Lloyds Banking Group is launching a customer support service to help customers who are victims of financial, economic and domestic abuse.
The service will provide guidance to Lloyds Bank, Halifax and Bank of Scotland customers on how to manage joint accounts, options for opening new accounts, and advice on dealing with debts such as loans or mortgages.
Lloyds has also changed its terms and conditions to allow a party to be removed from a joint account where one of the account holders has been the victim of financial abuse.
Economic abuse occurs when one partner has control over the other partner's access to financial resources, resulting in the victim being unable to support themselves and having to depend on the abuser financially.
Financial abuse involves a perpetrator using or misusing money. It can include using credit cards without permission, putting contractual obligations in their partner’s name, and gambling with family assets.
Lloyds has worked with specialist charities Surviving Economic Abuse (SEA) and Tender to design training for the service team to help them recognise signs of abuse and the financial challenges that victims face.
The service team will be located in Newport, South Wales, and available to customers through a dedicated telephone line.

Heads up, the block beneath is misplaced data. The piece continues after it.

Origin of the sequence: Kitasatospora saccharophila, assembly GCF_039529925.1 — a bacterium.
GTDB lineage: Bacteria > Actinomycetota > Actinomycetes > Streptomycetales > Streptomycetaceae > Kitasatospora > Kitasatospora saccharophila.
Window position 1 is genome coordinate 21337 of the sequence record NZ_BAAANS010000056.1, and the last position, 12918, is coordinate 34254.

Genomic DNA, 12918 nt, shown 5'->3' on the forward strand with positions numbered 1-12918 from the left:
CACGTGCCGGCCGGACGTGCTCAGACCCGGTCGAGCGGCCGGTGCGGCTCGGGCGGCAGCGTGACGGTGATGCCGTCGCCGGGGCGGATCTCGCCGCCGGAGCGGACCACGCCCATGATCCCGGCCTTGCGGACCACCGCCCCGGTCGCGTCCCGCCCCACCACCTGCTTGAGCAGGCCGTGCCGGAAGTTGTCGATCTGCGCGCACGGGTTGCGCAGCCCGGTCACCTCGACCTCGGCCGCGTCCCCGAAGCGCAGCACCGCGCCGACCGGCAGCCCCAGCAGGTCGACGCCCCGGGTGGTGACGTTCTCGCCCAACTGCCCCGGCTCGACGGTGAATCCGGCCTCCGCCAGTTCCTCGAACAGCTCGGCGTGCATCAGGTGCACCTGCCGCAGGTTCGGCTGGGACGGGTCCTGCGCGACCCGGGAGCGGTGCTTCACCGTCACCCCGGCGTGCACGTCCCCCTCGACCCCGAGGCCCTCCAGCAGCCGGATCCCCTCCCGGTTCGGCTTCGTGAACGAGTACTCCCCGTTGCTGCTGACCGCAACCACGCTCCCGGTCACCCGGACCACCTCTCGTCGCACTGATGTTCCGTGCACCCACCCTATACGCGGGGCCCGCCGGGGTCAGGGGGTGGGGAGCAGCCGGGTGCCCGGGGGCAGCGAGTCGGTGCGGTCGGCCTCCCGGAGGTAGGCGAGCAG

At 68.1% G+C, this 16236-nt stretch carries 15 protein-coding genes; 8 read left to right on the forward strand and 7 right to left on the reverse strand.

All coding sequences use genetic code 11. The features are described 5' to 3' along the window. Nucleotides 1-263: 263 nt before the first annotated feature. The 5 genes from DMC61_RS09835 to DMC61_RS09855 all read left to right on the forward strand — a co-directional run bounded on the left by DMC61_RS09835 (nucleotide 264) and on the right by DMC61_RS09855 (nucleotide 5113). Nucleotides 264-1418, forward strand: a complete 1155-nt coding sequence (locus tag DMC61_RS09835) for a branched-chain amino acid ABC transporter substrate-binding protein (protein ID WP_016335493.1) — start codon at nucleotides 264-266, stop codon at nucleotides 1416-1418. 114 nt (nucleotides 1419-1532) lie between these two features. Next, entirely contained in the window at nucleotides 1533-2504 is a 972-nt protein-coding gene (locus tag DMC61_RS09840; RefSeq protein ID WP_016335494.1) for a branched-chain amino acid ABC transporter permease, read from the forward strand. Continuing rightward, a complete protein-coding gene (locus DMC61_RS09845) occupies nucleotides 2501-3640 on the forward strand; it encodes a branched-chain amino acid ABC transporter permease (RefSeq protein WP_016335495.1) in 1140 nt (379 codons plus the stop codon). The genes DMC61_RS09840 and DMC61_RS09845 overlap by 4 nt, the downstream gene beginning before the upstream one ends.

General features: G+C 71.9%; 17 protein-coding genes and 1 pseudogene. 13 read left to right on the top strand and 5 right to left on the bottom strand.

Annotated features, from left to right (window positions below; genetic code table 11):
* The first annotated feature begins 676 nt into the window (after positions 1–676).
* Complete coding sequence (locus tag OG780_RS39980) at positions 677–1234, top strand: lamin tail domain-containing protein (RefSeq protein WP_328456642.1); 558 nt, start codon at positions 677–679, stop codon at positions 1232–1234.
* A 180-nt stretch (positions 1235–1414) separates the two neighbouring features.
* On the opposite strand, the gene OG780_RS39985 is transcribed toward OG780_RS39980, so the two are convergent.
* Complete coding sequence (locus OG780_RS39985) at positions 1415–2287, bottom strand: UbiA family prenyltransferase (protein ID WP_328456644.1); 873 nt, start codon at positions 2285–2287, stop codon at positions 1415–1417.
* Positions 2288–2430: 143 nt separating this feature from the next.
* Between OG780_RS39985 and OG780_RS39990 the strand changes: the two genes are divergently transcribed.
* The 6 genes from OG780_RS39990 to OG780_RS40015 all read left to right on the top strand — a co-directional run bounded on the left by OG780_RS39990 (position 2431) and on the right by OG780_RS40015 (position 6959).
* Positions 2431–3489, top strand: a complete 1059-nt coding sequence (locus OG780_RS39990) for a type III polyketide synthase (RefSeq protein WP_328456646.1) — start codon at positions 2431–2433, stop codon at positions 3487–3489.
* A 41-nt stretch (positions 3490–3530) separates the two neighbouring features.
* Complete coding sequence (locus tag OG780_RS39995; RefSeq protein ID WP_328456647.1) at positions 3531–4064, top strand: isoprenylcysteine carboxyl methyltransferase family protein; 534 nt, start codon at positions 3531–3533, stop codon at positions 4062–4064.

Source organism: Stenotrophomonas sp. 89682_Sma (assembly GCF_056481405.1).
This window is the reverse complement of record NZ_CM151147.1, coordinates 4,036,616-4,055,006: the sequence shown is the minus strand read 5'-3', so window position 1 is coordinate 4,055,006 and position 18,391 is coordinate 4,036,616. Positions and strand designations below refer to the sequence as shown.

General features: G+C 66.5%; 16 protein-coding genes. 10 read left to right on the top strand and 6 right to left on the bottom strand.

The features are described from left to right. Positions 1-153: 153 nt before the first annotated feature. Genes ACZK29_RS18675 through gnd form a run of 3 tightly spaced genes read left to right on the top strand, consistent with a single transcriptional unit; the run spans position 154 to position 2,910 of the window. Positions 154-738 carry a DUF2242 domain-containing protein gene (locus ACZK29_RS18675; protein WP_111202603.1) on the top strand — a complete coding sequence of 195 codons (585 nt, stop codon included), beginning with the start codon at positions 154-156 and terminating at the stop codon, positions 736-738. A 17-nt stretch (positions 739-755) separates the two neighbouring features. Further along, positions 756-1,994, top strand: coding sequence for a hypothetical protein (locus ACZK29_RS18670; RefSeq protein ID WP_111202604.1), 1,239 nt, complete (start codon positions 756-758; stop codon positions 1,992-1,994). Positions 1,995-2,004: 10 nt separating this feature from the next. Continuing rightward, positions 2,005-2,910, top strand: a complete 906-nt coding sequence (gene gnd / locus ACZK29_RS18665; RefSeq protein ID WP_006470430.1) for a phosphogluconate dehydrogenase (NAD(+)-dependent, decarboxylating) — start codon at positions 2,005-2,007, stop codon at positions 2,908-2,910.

Fiona Cannon, responsible business, sustainability and inclusion director at Lloyds, said it was important for banks to raise awareness of financial abuse.
Ms Cannon said: “The introduction of the specialist support team to help victims of financial and economic abuse is an important next step in both raising awareness and supporting our customers.
“We believe it is essential that customers know that they can speak to us and we have a specialist team that can support their personal situation.”
Dr Nicola Sharp-Jeffs, director of Surviving Economic Abuse, said: "Financial services have a crucial role to play in tackling economic abuse and this is a brilliant example of the work being rolled out across the industry.
“It's fantastic to be working with Tender on training Lloyds Banking Group staff on how to better recognise the specific challenges victim-survivors face.
“This will encourage them to come forward and be supported to achieve the economic stability that they need."
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